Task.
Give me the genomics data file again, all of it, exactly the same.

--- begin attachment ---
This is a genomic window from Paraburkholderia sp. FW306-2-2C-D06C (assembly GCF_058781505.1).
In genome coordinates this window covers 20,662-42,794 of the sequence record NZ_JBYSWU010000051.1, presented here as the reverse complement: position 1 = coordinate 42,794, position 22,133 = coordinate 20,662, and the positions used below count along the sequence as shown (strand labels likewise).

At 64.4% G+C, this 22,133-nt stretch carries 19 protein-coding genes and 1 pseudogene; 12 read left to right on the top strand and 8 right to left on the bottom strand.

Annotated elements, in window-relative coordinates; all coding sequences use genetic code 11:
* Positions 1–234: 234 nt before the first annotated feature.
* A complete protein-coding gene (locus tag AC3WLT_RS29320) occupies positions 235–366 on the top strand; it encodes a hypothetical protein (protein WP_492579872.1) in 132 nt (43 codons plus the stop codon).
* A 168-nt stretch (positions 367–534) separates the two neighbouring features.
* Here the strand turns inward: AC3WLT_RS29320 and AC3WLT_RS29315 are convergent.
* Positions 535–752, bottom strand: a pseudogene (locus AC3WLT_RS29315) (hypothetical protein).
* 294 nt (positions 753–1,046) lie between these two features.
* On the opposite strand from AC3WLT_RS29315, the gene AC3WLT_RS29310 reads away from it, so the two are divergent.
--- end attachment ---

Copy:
This is a genomic window from Paraburkholderia sp. FW306-2-2C-D06C (assembly GCF_058781505.1).
In genome coordinates this window covers 20,662-42,794 of the sequence record NZ_JBYSWU010000051.1, presented here as the reverse complement: position 1 = coordinate 42,794, position 22,133 = coordinate 20,662, and the positions used below count along the sequence as shown (strand labels likewise).

At 64.4% G+C, this 22,133-nt stretch carries 19 protein-coding genes and 1 pseudogene; 12 read left to right on the top strand and 8 right to left on the bottom strand.

Annotated elements, in window-relative coordinates; all coding sequences use genetic code 11:
* Positions 1–234: 234 nt before the first annotated feature.
* A complete protein-coding gene (locus tag AC3WLT_RS29320) occupies positions 235–366 on the top strand; it encodes a hypothetical protein (protein WP_492579872.1) in 132 nt (43 codons plus the stop codon).
* A 168-nt stretch (positions 367–534) separates the two neighbouring features.
* Here the strand turns inward: AC3WLT_RS29320 and AC3WLT_RS29315 are convergent.
* Positions 535–752, bottom strand: a pseudogene (locus AC3WLT_RS29315) (hypothetical protein).
* 294 nt (positions 753–1,046) lie between these two features.
* On the opposite strand from AC3WLT_RS29315, the gene AC3WLT_RS29310 reads away from it, so the two are divergent.